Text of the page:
Health & Safety

May 16, 2014

Edwards AFB’s fire safety guide to spring cleaning

A good spring housecleaning can significantly help promote fire safety in your home. Spring cleaning can take on another meaning, it’s the ideal time to check our homes and yards for dangerous materials and unsafe conditions and spend the time to protect our families and our properties.

Start by taking a few minutes to plan your safety cleanup day. You will want to check each room in your house, don’t forget the garage, yard and storage shed.

Garages

The garage is a good place to start. Make sure oily rags and painting materials are properly stored in airtight metal containers with self-closing lids so they can’t spontaneously ignite.

Store gasoline only in UL-listed gas containers, always making sure it’s stored so you won’t run over it with your vehicle and your children won’t knock it over. Properly dispose of clutter, like piles of old papers and magazines. Check the area around your water heater and furnace to be certain all combustibles and flammables are a safe distance from heaters.

Clothes dryers

Checking your clothes dryer to make sure it is clean can also prevent a mishap. Recent studies indicate that dryers can be a major fire hazard. By keeping the dryer exhaust duct and housing free of lint, and by using metal ducts instead of plastic ones, you can help minimize the risk involved. Lastly, don’t leave home or go to bed while your dryer is on.

Kitchens

When cleaning the kitchen, check the exhaust fan/motor/duct and the stove and oven, making sure they are free from grease build-up. Remove all combustibles from the area of the stove. To prevent overheating, don’t plug more than one major appliance into an outlet. Keep heating elements of appliances clean and don’t leave cooking unattended. Turn handles inward so kids can’t reach them. Don’t wear loose clothing while cooking because clothes ignite easily.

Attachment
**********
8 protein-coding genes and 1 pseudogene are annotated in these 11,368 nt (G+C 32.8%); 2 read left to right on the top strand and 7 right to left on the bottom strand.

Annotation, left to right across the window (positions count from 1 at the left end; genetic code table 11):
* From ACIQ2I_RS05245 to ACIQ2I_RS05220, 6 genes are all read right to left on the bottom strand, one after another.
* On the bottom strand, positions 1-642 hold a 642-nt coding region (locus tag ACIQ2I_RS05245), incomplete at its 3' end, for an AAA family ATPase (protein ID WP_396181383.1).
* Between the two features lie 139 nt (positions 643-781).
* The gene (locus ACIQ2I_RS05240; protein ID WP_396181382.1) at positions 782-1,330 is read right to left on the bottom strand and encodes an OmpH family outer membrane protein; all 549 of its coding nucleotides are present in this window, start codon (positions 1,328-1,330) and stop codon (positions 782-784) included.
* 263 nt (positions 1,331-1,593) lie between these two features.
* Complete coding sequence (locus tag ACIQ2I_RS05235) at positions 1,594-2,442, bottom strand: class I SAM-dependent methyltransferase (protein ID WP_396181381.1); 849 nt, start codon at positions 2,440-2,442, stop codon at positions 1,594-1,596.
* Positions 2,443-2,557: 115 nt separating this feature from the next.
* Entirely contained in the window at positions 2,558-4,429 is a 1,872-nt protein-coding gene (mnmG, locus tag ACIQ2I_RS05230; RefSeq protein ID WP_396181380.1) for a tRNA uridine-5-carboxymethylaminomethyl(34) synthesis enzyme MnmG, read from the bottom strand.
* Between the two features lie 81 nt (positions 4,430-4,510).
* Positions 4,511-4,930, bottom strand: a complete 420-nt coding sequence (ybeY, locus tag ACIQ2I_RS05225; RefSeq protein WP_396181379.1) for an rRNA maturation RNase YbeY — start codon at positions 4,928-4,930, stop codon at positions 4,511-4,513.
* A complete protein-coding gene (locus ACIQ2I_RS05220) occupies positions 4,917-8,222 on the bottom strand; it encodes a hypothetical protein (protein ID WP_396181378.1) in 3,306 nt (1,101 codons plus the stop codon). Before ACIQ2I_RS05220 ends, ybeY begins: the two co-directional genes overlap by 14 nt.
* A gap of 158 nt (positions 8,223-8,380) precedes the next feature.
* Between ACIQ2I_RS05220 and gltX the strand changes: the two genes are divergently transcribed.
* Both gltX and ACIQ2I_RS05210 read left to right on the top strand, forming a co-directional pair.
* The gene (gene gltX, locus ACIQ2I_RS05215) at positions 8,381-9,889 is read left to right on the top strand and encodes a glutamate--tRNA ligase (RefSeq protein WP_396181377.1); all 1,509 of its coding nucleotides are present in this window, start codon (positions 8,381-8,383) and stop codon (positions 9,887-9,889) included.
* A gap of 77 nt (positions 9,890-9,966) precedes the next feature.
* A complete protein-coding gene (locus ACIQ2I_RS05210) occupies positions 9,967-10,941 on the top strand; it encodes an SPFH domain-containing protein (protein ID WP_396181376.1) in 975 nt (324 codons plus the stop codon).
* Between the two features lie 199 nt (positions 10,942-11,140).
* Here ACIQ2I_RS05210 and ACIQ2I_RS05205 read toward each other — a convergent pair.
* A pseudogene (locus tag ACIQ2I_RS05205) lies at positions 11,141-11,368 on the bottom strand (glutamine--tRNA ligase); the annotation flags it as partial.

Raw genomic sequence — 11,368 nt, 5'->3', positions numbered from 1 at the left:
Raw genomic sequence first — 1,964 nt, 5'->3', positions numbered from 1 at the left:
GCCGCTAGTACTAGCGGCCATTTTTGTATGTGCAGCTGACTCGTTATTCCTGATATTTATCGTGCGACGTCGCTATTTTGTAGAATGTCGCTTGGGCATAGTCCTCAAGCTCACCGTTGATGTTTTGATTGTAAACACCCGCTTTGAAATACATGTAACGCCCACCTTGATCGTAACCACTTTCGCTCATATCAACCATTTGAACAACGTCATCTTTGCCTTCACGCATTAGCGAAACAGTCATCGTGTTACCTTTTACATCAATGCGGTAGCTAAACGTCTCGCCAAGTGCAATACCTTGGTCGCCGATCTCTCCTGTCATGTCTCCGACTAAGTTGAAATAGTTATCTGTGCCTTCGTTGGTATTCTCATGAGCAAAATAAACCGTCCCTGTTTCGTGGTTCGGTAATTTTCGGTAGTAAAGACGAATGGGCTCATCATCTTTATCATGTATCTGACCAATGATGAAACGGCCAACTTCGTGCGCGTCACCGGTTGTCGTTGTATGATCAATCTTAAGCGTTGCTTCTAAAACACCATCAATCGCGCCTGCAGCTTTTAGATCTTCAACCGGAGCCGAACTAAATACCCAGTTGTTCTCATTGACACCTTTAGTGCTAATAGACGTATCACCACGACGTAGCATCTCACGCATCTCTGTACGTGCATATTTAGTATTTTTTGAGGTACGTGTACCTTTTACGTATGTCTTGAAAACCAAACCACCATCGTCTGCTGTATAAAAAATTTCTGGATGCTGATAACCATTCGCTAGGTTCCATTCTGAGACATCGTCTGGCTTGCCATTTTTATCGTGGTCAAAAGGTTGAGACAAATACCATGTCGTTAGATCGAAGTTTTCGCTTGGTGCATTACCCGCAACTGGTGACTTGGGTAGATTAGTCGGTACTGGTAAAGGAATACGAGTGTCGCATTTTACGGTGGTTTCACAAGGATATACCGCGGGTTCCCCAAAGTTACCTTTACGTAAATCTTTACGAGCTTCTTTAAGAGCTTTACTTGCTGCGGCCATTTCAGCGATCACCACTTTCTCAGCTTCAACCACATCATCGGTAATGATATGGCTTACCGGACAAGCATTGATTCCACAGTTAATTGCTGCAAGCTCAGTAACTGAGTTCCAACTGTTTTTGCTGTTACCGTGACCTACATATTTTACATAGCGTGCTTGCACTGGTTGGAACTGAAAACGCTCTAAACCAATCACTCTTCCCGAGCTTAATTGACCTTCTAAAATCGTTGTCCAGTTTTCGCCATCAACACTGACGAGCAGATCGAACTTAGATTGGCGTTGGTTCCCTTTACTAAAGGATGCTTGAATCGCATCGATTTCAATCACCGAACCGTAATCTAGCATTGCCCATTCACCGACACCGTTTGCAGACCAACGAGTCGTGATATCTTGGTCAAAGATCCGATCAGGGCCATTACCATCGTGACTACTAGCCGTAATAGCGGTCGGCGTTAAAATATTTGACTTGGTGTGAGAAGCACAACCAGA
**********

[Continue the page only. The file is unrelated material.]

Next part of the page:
Check for cracking, fraying or wear on cords and plugs, as with all electrical appliances. Keep a fire extinguisher in the kitchen near an exit door and on each floor of your home, always making sure to check the expiration date.

Outdoor Grilling

Keep grills a safe distant away from any building, and at least 20 feet away from multi-family dwellings. Always maintain a safe zone around the grill to prevent children or pets from getting injured.

Never use outdoor cooking equipment inside, as this creates a significant fire and carbon monoxide hazard.

Smoke alarm

Working smoke alarms are vital in notification of a fire, allowing you and your family adequate time to escape. A report published by the National Fire Protection Association stated that the most common reason for smoke detector failure in the United States was missing or dead batteries. It is estimated that approximately 900 lives could be saved annually if all homes had working smoke detectors.

Smoke detectors should be tested at least monthly and should have batteries replaced twice a year. A simple way to remember to change your smoke detector battery is to change the battery when you change your clocks.

Carbon monoxide detector

Test CO alarms monthly and replace the batteries according to the manufacturer’s recommendation, which is typically twice a year. CO detectors are not a substitute for smoke detectors.

You can do a lot to protect yourself, your family and your property. In fact, you are the key to your safety. A little time spent on simple common sense prevention will do a lot to make your house a safer place. The Edwards Air Force Base Fire Department is here to help. Anyone who would like to learn more can call (661) 277-3643/3124 for more information.

 

Editor’s note: Information provided by Edwards AFB Fire Prevention Office.

 




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